A Turn of the Century Illusionist
A CARD GAME
(UNE PARITIC DE CARTES) 1896
A TURN OF THE CENTURY ILLUSIONIST
aka, AN UP-TO-DATE CONJUROR
(L'IMPRESSIONISTE FIN DE SI8CLE) 1899
THE VANISHING LADY; aka,
THE CONJURING OF A WOMAN AT THE HOUSE OF ROBERT HOUDIN
(ESCAMOTAGE D'UNE DAME CHEZ ROBERT-HOUDIN) 1896
THE MERMAID;
(LA SIRENE) 1898
THE BRAHMIN AND THE BUTTERFLY
(LA CHRYSALIDE ET LE PAPILLON D'OR) 1901
THE LIVING PLAYING CARDS
(LES CARTES VIVANTES) 1904
THE WONDERFUL LIVING FAN
(LE MERVEILLEUX EVENTAIL VIVANT) 1904
TCHIN-CHAO: THE CHINESE CONJUROR
aka, IMPERCEPTIBLE TRANSMUTATIONS
(LE THAUMATURGE CHINOIS) 1904
THE ENCHANTED SEDAN-CHAIR
(LA CHAISE A PORTEUR ENCHANTEE) 1905
Director: Georges Melies

A GAME OF CARDS
(PARTIE D'ECARTE) 1896
Directors: Lumiere Brothers

Reviewed by Paghat the Ratgirl



Melies Part III:
More Magicians in the Films of Georges Melies

The Vanishing Lady The very first film by Georges Melies recorded A Card Game (Une Paritic de cartes, 1896) which he & his family played at a table in their own back yard garden. Melies himself sits at the center of the composition enjoying with others mild merriment, drinking, smoking, dealing cards, reading a paper.

Long presumed lost, A Card Game turned up in in the 1990s in an archive in London. It's obviously an experiment & not an original work, for it closely copies A Game of Cards (Partie d'ecarte, 1896) which the Lumiere brothers made a few months earlier. And while Melies' pilot effort has the look of recording a natural event, it's actually fully staged.

At the time it was still regarded as "magic" merely that the pictures could be shown to move, & it was in great part Melies' lifelong interest in stage illusion that attracted him to the new medium of moving pictures. As the novelty of "mere" motion wore out, most of the pioneer filmmakers would turn to farce. But Melies had a wilder imagination.

As he owned & directed the Robert Houdin Theatre, which specialized in magic shows, it was a natural progression for Melies to leave the world of banal subjects such as reading the paper & playing cards, to recreating magic acts for film projection.


The Vanishing LadyThe Vanishing Lady; aka, The Conjuring of a Woman at the House of Robert Houdin (Escamotage d'une dame chez Robert-Houdin, 1896) is Georges Melies' earliest surviving pioneering film of trick photography, & his third earliest surviving film overall. The theme of the conjuror was one he would revisit throughout his film career.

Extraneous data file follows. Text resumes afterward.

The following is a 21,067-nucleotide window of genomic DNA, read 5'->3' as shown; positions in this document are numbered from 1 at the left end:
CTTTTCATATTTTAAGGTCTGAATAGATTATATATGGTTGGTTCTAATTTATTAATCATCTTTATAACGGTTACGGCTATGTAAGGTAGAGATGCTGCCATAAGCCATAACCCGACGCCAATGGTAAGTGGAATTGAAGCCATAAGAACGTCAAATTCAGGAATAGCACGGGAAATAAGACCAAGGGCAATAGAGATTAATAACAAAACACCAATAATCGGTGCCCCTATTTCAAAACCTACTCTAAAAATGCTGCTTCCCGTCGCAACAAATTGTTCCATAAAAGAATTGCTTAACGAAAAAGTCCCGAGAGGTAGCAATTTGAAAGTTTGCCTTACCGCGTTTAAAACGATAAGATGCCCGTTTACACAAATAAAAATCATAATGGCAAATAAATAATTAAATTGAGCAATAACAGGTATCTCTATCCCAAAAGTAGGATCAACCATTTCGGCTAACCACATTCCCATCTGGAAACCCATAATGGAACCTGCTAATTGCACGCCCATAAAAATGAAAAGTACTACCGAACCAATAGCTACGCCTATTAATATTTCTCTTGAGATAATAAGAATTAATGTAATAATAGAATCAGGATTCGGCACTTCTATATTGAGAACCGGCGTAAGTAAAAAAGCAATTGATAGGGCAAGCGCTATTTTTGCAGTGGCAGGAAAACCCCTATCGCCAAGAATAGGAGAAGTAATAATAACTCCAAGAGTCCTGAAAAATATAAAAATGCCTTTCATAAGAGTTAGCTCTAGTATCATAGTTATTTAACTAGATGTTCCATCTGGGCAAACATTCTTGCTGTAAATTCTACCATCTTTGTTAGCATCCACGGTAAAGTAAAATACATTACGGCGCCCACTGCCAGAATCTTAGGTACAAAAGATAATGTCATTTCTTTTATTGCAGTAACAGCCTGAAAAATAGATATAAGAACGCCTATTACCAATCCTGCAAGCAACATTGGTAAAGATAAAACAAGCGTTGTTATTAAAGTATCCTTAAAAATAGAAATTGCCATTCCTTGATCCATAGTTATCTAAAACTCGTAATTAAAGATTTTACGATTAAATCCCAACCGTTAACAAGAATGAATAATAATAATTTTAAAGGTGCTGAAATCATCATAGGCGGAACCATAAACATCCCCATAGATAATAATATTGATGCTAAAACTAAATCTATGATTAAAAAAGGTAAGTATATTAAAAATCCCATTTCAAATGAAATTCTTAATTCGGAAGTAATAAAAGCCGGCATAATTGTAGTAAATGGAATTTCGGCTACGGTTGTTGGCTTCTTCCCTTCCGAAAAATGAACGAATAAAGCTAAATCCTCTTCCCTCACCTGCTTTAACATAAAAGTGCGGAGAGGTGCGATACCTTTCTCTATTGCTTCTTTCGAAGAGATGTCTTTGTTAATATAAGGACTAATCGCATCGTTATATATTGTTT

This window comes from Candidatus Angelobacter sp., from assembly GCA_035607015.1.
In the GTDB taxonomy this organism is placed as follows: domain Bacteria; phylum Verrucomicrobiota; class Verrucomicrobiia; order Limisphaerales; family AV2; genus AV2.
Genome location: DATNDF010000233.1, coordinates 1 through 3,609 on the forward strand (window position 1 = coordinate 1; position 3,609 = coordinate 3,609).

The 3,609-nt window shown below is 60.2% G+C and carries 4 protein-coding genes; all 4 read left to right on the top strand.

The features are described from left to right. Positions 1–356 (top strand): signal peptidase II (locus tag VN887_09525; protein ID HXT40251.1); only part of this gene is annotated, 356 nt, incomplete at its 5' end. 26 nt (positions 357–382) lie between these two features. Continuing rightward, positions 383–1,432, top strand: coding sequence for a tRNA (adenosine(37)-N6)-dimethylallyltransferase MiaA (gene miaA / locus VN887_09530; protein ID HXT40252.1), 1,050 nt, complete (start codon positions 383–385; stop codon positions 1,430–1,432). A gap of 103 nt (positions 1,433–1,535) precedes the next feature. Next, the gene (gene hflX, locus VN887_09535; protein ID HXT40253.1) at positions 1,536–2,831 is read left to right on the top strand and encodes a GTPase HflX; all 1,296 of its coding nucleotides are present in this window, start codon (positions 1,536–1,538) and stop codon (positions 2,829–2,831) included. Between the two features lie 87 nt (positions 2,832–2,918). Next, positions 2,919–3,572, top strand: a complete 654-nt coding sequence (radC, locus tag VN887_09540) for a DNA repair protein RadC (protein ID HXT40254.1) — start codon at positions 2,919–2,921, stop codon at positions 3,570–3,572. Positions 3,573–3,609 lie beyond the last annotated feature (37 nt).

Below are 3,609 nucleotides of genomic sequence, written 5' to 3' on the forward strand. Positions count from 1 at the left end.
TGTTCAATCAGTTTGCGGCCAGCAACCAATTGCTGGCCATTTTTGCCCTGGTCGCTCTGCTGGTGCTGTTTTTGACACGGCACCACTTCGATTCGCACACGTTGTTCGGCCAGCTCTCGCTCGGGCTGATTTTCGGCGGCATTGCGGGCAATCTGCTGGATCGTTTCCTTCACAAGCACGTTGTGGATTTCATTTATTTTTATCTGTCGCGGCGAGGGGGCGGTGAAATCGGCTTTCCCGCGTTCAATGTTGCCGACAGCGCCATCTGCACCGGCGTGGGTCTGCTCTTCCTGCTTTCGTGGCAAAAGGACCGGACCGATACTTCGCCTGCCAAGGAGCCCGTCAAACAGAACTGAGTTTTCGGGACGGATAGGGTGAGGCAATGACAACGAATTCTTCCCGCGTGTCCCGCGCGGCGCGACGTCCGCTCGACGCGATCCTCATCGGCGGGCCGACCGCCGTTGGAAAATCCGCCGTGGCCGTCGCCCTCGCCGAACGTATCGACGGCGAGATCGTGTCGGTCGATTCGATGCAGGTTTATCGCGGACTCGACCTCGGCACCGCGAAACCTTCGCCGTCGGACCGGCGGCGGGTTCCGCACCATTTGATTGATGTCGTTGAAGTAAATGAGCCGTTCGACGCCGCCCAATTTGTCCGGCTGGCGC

Basically The Vanishing Lady recreates a stage act by the Victorian magician Buatier de Kolta. A woman vanishes from a chair, remateriales as a skeleton, then is restored to life. This is the very first use of the stop-camera trick, which makes it historically a film of considerable consequence, though not in itself all that interesting.

All too similar in nature is A Turn of the Century Illusionist (L'Impressioniste fin de siecle (1899). A magic act is again performed with Melies as the magician.

A disappearing trick uses a woman (Jehanne D'alcy, as in The Vanishing Lady) who is covered with a blanket & caused to vanish from her seat, & reappear in a barrel on a table. The magician then makes himself vanish & reappear in the barrel.

The reason the barrel is set up on a table is to make it clear the teleportation was not done with holes through the floor. This would be impressive with a live stage act, but is beside the point with trick photography. So there's not much to sustain wonder once the initial novelty of pictures moving wears thing.

Melies eventually learned his lesson, afterward striving for each film with magician or sorcerer, he would include events that a good stage magician couldn't do. To be sure, his best abjectly wonderful films would go well beyond faking a magic act with trick photography, but he loved magic acts so much personally he would never tire of using the theme of the conjurer from time to time.


The Mermaid Many of Melies' films were based on actual stage or carnival magic, which he pushed to further extremes with camera tricks.

When I was a tot, my mom & step-dad owned a big-top, & I lived an itinerant life with the circus. One of my family's exhibits, done with mirrors, was "the lady in the fishbowl."

You could look in the glass aquarium & see plain as day a tiny woman sitting on a rock in the water, waving at the audience that tramped by in front of the bowl for a close-up look.

Melies with camera tricks instead of mirrors reduplicates the old carnival act in The Mermaid (La Sirene, 1904). We see Melies himself getting comfortable in a room with a window view, a hammock, & an aquarium. He tinkers with the aquarium for a while then takes up a cane, stands on a stool to use his walking cane as a fishing-rod, catches fish from his tophat, which he places in the aquarium.